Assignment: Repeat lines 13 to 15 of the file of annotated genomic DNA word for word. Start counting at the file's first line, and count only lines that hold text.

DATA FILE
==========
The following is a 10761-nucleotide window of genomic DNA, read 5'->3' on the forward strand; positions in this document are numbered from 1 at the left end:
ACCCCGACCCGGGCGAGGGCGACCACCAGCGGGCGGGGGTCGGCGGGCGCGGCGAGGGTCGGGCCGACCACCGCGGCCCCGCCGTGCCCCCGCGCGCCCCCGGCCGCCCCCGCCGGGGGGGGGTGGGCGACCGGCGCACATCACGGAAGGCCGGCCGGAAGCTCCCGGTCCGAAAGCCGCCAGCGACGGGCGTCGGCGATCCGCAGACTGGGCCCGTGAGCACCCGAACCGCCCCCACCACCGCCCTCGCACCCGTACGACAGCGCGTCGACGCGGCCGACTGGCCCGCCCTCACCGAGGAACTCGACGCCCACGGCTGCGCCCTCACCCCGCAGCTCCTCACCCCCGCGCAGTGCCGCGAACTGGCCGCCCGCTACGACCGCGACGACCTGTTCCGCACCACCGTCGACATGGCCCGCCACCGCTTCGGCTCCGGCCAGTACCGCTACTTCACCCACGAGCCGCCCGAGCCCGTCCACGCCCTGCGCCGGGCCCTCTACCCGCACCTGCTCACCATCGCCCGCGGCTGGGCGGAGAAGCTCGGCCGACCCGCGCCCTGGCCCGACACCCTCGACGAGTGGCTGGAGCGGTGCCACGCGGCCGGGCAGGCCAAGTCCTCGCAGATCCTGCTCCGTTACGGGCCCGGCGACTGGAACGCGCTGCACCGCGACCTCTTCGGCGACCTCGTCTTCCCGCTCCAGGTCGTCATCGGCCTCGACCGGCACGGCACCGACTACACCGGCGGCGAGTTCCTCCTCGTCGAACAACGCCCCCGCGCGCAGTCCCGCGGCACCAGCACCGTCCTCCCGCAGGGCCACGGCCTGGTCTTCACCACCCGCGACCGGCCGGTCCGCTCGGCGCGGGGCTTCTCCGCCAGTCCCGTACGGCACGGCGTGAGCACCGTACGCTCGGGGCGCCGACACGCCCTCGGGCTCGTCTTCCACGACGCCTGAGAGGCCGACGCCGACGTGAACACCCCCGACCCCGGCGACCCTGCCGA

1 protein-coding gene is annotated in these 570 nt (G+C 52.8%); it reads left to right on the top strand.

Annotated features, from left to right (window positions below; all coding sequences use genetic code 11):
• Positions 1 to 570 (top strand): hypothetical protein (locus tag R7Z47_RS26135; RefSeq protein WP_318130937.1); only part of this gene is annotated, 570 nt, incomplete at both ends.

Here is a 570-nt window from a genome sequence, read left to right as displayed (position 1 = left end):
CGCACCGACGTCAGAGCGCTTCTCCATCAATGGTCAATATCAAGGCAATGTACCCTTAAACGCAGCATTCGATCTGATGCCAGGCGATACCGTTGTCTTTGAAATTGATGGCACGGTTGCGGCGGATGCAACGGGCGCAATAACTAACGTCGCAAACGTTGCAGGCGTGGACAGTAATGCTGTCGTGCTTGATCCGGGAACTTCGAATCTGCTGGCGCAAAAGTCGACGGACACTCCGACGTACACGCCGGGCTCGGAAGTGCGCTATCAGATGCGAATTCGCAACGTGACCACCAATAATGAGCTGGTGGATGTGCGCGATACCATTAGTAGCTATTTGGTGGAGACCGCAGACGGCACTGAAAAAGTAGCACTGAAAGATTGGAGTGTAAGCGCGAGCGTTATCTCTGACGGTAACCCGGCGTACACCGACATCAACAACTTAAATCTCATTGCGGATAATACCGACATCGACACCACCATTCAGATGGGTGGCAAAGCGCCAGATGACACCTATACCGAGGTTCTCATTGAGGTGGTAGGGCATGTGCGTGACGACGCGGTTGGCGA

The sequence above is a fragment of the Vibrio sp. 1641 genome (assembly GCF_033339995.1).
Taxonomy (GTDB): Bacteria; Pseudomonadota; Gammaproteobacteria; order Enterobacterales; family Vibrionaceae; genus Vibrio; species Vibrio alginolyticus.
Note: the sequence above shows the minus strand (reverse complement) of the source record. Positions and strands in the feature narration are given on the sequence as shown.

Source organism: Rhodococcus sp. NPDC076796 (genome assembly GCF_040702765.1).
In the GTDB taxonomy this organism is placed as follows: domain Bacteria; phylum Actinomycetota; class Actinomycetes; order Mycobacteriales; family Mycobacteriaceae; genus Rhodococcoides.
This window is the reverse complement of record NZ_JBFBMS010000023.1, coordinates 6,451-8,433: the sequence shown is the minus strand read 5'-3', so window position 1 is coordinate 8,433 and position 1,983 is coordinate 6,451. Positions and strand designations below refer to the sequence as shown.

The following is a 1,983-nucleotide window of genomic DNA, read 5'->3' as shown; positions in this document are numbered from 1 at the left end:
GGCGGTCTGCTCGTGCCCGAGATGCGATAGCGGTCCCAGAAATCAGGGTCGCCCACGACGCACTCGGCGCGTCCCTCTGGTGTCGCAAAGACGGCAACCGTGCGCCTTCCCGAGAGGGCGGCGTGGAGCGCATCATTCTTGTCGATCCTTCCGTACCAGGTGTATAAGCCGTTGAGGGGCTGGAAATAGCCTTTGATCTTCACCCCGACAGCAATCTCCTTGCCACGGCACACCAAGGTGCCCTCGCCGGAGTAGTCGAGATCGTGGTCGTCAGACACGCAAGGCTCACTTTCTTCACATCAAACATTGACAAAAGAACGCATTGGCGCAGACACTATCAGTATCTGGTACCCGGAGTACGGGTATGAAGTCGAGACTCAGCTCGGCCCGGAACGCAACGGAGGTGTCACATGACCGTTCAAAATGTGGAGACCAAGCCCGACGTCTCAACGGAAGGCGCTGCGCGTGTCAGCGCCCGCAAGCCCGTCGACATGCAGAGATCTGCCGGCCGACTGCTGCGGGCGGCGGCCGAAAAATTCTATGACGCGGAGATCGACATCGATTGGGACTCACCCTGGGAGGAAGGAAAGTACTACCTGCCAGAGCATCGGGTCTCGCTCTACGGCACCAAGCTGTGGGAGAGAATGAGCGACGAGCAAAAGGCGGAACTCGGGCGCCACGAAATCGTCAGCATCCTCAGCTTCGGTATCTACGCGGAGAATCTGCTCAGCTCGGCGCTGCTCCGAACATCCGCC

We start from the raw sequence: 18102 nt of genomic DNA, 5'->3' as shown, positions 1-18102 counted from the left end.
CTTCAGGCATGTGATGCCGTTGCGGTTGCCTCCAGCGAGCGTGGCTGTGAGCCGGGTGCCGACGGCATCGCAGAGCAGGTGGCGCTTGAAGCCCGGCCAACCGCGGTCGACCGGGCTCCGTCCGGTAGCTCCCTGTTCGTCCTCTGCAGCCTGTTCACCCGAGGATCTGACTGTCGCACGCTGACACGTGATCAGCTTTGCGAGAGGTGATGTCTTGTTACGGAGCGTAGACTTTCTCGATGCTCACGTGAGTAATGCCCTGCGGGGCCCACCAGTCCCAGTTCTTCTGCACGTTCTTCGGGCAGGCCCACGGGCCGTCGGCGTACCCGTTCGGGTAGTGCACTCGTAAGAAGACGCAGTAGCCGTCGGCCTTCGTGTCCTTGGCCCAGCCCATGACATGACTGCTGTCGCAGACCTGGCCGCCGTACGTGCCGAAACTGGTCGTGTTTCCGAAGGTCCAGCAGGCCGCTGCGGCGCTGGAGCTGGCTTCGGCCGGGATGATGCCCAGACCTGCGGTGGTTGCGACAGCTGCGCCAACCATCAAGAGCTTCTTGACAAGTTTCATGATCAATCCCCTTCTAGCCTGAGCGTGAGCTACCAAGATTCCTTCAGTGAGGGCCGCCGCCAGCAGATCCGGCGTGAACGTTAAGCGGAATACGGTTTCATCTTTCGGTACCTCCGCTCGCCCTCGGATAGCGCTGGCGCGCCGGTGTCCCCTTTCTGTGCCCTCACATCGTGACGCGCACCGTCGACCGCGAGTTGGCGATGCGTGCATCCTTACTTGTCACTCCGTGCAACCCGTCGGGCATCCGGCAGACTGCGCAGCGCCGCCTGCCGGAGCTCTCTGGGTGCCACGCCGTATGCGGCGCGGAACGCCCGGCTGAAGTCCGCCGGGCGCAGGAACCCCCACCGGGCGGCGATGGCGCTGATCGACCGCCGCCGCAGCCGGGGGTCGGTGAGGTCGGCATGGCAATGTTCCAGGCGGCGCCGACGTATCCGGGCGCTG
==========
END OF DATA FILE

This window is the reverse complement of record NZ_JBFBMS010000023.1, coordinates 6,451-8,433: the sequence shown is the minus strand read 5'-3', so window position 1 is coordinate 8,433 and position 1,983 is coordinate 6,451. Positions and strand designations below refer to the sequence as shown.

The following is a 1,983-nucleotide window of genomic DNA, read 5'->3' as shown; positions in this document are numbered from 1 at the left end:
GGCGGTCTGCTCGTGCCCGAGATGCGATAGCGGTCCCAGAAATCAGGGTCGCCCACGACGCACTCGGCGCGTCCCTCTGGTGTCGCAAAGACGGCAACCGTGCGCCTTCCCGAGAGGGCGGCGTGGAGCGCATCATTCTTGTCGATCCTTCCGTACCAGGTGTATAAGCCGTTGAGGGGCTGGAAATAGCCTTTGATCTTCACCCCGACAGCAATCTCCTTGCCACGGCACACCAAGGTGCCCTCGCCGGAGTAGTCGAGATCGTGGTCGTCAGACACGCAAGGCTCACTTTCTTCACATCAAACATTGACAAAAGAACGCATTGGCGCAGACACTATCAGTATCTGGTACCCGGAGTACGGGTATGAAGTCGAGACTCAGCTCGGCCCGGAACGCAACGGAGGTGTCACATGACCGTTCAAAATGTGGAGACCAAGCCCGACGTCTCAACGGAAGGCGCTGCGCGTGTCAGCGCCCGCAAGCCCGTCGACATGCAGAGATCTGCCGGCCGACTGCTGCGGGCGGCGGCCGAAAAATTCTATGACGCGGAGATCGACATCGATTGGGACTCACCCTGGGAGGAAGGAAAGTACTACCTGCCAGAGCATCGGGTCTCGCTCTACGGCACCAAGCTGTGGGAGAGAATGAGCGACGAGCAAAAGGCGGAACTCGGGCGCCACGAAATCGTCAGCATCCTCAGCTTCGGTATCTACGCGGAGAATCTGCTCAGCTCGGCGCTGCTCCGAACATCCGCC